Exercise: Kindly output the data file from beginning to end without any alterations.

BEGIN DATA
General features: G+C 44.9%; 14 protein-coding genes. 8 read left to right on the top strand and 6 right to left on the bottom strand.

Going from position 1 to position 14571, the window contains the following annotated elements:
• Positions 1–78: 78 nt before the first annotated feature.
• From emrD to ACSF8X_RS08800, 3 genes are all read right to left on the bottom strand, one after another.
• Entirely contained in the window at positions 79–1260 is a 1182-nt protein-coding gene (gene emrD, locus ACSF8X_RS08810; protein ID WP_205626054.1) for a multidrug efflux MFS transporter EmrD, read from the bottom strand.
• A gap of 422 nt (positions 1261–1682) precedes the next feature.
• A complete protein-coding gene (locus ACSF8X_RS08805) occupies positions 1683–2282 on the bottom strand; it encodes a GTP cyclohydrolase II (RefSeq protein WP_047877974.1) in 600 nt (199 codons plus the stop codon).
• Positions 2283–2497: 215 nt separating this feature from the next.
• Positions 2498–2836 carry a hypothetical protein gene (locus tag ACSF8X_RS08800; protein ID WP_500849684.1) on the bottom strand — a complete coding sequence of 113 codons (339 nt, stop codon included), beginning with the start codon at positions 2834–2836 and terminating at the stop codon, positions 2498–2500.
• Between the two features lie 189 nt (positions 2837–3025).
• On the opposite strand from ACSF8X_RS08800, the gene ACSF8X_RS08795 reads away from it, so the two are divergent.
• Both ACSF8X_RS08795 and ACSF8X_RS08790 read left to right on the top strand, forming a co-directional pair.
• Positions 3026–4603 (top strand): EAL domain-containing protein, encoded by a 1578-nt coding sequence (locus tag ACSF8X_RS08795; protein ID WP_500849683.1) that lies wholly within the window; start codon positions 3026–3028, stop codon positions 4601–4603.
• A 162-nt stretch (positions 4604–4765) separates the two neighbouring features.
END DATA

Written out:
General features: G+C 44.9%; 14 protein-coding genes. 8 read left to right on the top strand and 6 right to left on the bottom strand.

Going from position 1 to position 14571, the window contains the following annotated elements:
• Positions 1–78: 78 nt before the first annotated feature.
• From emrD to ACSF8X_RS08800, 3 genes are all read right to left on the bottom strand, one after another.
• Entirely contained in the window at positions 79–1260 is a 1182-nt protein-coding gene (gene emrD, locus ACSF8X_RS08810; protein ID WP_205626054.1) for a multidrug efflux MFS transporter EmrD, read from the bottom strand.
• A gap of 422 nt (positions 1261–1682) precedes the next feature.
• A complete protein-coding gene (locus ACSF8X_RS08805) occupies positions 1683–2282 on the bottom strand; it encodes a GTP cyclohydrolase II (RefSeq protein WP_047877974.1) in 600 nt (199 codons plus the stop codon).
• Positions 2283–2497: 215 nt separating this feature from the next.
• Positions 2498–2836 carry a hypothetical protein gene (locus tag ACSF8X_RS08800; protein ID WP_500849684.1) on the bottom strand — a complete coding sequence of 113 codons (339 nt, stop codon included), beginning with the start codon at positions 2834–2836 and terminating at the stop codon, positions 2498–2500.
• Between the two features lie 189 nt (positions 2837–3025).
• On the opposite strand from ACSF8X_RS08800, the gene ACSF8X_RS08795 reads away from it, so the two are divergent.
• Both ACSF8X_RS08795 and ACSF8X_RS08790 read left to right on the top strand, forming a co-directional pair.
• Positions 3026–4603 (top strand): EAL domain-containing protein, encoded by a 1578-nt coding sequence (locus tag ACSF8X_RS08795; protein ID WP_500849683.1) that lies wholly within the window; start codon positions 3026–3028, stop codon positions 4601–4603.
• A 162-nt stretch (positions 4604–4765) separates the two neighbouring features.